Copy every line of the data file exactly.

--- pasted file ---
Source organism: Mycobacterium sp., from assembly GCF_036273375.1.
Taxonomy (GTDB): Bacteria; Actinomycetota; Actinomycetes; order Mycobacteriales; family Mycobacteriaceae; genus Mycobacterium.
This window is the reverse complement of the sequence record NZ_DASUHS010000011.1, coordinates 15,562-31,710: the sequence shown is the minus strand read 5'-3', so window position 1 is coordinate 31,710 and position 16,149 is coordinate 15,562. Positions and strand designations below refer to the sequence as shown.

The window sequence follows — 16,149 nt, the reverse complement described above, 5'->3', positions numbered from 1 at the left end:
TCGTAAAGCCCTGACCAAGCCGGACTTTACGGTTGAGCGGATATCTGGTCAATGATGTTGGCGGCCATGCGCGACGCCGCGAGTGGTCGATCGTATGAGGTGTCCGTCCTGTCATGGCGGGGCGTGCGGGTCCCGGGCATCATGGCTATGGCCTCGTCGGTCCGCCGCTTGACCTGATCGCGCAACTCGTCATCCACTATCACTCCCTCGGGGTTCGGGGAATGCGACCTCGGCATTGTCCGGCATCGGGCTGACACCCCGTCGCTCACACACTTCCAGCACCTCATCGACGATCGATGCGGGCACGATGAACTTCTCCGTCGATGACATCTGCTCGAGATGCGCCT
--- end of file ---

Source organism: Mycobacterium sp., from assembly GCF_036273375.1.
Taxonomy (GTDB): Bacteria; Actinomycetota; Actinomycetes; order Mycobacteriales; family Mycobacteriaceae; genus Mycobacterium.
This window is the reverse complement of the sequence record NZ_DASUHS010000011.1, coordinates 15,562-31,710: the sequence shown is the minus strand read 5'-3', so window position 1 is coordinate 31,710 and position 16,149 is coordinate 15,562. Positions and strand designations below refer to the sequence as shown.

The window sequence follows — 16,149 nt, the reverse complement described above, 5'->3', positions numbered from 1 at the left end:
TCGTAAAGCCCTGACCAAGCCGGACTTTACGGTTGAGCGGATATCTGGTCAATGATGTTGGCGGCCATGCGCGACGCCGCGAGTGGTCGATCGTATGAGGTGTCCGTCCTGTCATGGCGGGGCGTGCGGGTCCCGGGCATCATGGCTATGGCCTCGTCGGTCCGCCGCTTGACCTGATCGCGCAACTCGTCATCCACTATCACTCCCTCGGGGTTCGGGGAATGCGACCTCGGCATTGTCCGGCATCGGGCTGACACCCCGTCGCTCACACACTTCCAGCACCTCATCGACGATCGATGCGGGCACGATGAACTTCTCCGTCGATGACATCTGCTCGAGATGCGCCT